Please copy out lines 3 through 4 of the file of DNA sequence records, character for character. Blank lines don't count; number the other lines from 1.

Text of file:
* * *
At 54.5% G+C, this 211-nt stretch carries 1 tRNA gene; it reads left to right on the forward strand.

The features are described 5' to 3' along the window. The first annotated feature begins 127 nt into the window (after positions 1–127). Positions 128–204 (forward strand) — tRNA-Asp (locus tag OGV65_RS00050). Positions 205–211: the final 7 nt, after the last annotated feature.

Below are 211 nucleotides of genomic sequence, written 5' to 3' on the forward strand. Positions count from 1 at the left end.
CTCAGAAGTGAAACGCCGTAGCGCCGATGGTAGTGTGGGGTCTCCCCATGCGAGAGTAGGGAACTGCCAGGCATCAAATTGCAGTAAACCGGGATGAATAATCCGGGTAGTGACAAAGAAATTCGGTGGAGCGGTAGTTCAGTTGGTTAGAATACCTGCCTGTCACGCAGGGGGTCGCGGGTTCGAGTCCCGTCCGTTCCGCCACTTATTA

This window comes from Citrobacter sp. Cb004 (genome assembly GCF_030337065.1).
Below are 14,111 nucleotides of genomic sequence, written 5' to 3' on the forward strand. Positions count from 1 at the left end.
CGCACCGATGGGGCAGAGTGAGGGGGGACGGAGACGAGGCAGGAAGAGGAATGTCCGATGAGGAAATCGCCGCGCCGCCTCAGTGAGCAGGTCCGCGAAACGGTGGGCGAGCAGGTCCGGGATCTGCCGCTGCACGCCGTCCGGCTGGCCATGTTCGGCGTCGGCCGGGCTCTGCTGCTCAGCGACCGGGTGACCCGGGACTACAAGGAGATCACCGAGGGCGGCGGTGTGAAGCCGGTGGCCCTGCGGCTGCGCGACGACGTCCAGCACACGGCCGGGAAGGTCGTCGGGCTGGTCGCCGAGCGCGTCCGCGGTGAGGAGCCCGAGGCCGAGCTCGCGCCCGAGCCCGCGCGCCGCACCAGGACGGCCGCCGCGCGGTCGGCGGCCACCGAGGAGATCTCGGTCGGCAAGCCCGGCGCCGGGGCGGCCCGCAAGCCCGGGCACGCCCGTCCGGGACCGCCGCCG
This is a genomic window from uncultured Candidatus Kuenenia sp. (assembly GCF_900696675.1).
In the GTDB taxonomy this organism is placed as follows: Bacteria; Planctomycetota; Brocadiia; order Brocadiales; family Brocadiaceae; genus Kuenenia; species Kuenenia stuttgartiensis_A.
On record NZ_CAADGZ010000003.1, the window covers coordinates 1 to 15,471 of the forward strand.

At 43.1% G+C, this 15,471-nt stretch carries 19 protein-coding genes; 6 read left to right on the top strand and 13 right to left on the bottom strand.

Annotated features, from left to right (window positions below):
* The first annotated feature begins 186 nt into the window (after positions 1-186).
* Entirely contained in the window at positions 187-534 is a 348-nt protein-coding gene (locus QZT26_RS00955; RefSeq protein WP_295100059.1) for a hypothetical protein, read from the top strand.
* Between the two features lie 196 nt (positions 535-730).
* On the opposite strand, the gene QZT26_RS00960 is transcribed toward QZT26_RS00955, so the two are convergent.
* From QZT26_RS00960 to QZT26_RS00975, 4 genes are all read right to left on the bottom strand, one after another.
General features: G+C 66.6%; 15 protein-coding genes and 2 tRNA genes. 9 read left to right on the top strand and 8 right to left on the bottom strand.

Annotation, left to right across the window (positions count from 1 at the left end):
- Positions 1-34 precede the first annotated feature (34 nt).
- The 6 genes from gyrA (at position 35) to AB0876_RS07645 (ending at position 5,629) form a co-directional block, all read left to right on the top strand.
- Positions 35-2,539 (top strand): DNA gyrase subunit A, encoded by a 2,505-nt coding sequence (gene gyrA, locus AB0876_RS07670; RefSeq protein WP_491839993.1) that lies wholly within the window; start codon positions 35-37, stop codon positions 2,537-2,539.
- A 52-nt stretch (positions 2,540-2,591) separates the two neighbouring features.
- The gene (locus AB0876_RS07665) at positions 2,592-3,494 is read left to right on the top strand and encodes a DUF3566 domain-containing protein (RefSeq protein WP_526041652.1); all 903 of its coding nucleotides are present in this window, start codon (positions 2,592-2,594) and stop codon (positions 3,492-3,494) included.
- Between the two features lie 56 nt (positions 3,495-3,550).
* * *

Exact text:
Below are 211 nucleotides of genomic sequence, written 5' to 3' on the forward strand. Positions count from 1 at the left end.
CTCAGAAGTGAAACGCCGTAGCGCCGATGGTAGTGTGGGGTCTCCCCATGCGAGAGTAGGGAACTGCCAGGCATCAAATTGCAGTAAACCGGGATGAATAATCCGGGTAGTGACAAAGAAATTCGGTGGAGCGGTAGTTCAGTTGGTTAGAATACCTGCCTGTCACGCAGGGGGTCGCGGGTTCGAGTCCCGTCCGTTCCGCCACTTATTA